News & Events
Recent figures show that farmland values continued to rise in the first quarter of 2023, but whether you’re considering selling – or buying – land, it’s vital to ensure you can prove that you own it. Senior Solicitor Sarah Parker shares her tips on how to protect your interests.
Have you checked that the deeds you hold match the boundaries of your land? It may seem like an obvious question, but in recent months I have advised many farming clients who, upon selling their land, have discovered that their deeds are different to the land they think they own – even in the case of registered land. Similarly, I have helped clients who are in the process of purchasing land, only to discover that the seller isn’t able to prove full ownership of what they are selling.
It is really important to seek specialist advice from an early stage concerning any land sale or purchase, to avoid having to unravel problems further down the line, which will inevitably result in unnecessary additional expense.
If you’re selling land, the first thing your legal advisor should do is to check the title. Once a sale is agreed you are obliged to answer a standard set of questions about the land – and it’s therefore important to know as much about the land as possible so as to not put potential buyers off.
The general principle that applies to the sale of land is “caveat emptor” or “buyer beware” . Buyers are being more cautious given the current economic climate, so it is key that you don’t try and hide anything: this will only increase the cost of selling your land in the longer term, either by having to resolve issues whilst keeping an eager buyer updated, or as a result of having a claim for misrepresentation being brought against you.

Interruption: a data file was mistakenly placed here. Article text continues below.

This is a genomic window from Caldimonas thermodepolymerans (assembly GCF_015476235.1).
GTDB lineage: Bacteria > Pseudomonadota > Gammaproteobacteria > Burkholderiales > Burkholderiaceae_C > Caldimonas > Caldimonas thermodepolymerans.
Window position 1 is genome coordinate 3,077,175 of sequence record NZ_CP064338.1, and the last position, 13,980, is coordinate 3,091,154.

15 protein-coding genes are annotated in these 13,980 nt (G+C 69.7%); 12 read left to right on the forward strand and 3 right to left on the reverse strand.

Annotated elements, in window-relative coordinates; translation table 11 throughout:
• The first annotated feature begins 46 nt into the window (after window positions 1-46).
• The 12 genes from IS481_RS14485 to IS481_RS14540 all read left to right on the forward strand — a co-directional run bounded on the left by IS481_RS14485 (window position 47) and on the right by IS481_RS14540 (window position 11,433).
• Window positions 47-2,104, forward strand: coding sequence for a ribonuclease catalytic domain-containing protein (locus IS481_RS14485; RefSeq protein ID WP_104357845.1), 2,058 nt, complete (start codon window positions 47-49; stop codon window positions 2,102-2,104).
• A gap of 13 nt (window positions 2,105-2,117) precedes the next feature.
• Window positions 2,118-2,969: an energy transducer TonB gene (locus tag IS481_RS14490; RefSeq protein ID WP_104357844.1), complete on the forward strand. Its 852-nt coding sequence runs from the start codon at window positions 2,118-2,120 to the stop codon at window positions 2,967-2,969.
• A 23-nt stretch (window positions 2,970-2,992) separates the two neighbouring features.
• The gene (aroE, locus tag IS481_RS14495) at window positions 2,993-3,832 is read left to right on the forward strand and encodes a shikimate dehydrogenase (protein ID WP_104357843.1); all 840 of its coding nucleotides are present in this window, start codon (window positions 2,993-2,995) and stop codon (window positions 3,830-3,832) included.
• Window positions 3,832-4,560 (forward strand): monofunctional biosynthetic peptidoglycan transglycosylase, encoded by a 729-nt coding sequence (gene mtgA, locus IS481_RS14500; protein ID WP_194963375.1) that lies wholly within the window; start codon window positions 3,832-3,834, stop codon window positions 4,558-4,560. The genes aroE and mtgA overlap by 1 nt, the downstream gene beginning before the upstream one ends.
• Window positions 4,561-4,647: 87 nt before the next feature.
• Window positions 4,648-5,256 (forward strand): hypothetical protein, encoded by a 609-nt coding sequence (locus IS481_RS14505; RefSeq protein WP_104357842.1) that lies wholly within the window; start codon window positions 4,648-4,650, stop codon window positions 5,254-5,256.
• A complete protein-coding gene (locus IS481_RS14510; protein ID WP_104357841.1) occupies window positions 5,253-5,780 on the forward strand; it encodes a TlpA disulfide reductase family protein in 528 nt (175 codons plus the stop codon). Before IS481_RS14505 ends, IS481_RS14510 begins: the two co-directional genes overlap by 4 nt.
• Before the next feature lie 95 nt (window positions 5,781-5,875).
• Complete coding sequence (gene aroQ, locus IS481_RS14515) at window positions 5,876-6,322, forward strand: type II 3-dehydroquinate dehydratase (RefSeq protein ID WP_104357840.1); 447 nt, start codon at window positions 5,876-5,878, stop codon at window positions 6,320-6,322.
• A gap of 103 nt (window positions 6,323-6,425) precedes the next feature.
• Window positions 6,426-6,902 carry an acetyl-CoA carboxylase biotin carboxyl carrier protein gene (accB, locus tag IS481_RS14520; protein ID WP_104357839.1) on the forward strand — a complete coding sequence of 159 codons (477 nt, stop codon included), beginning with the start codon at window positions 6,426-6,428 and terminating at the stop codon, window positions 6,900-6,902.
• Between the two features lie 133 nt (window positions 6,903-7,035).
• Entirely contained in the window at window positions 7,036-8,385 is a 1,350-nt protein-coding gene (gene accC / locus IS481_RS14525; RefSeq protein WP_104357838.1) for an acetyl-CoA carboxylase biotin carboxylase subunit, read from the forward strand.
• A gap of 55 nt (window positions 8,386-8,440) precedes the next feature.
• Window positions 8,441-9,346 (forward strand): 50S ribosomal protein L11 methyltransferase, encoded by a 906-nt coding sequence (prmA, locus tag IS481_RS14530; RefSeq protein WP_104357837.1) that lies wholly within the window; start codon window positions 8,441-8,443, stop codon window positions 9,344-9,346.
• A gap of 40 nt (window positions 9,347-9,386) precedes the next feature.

Should you be thinking of buying land, these enquiries and review of the title is your opportunity to ensure you are completely happy with your proposed purchase.
Your solicitor should check that the boundaries of the land accord with the official land registry title so that it’s clear that you know what you are buying. In some cases, I have assisted clients where parcels of land have previously not been included in the land registry title and remained unregistered. This is a concern on many levels – why was it not registered originally? Is this land shown within the deeds used to register the rest of the land? Are there missing deeds?
If the deeds are lost or the land was never included in them in the first place, then it is necessary to act to ensure there is a title over that land via land registry, and to prove possession of the land. These applications take time to prepare, as they are not straightforward and require a good deal of evidence over a large period of time, which increases the cost of the sale or purchase.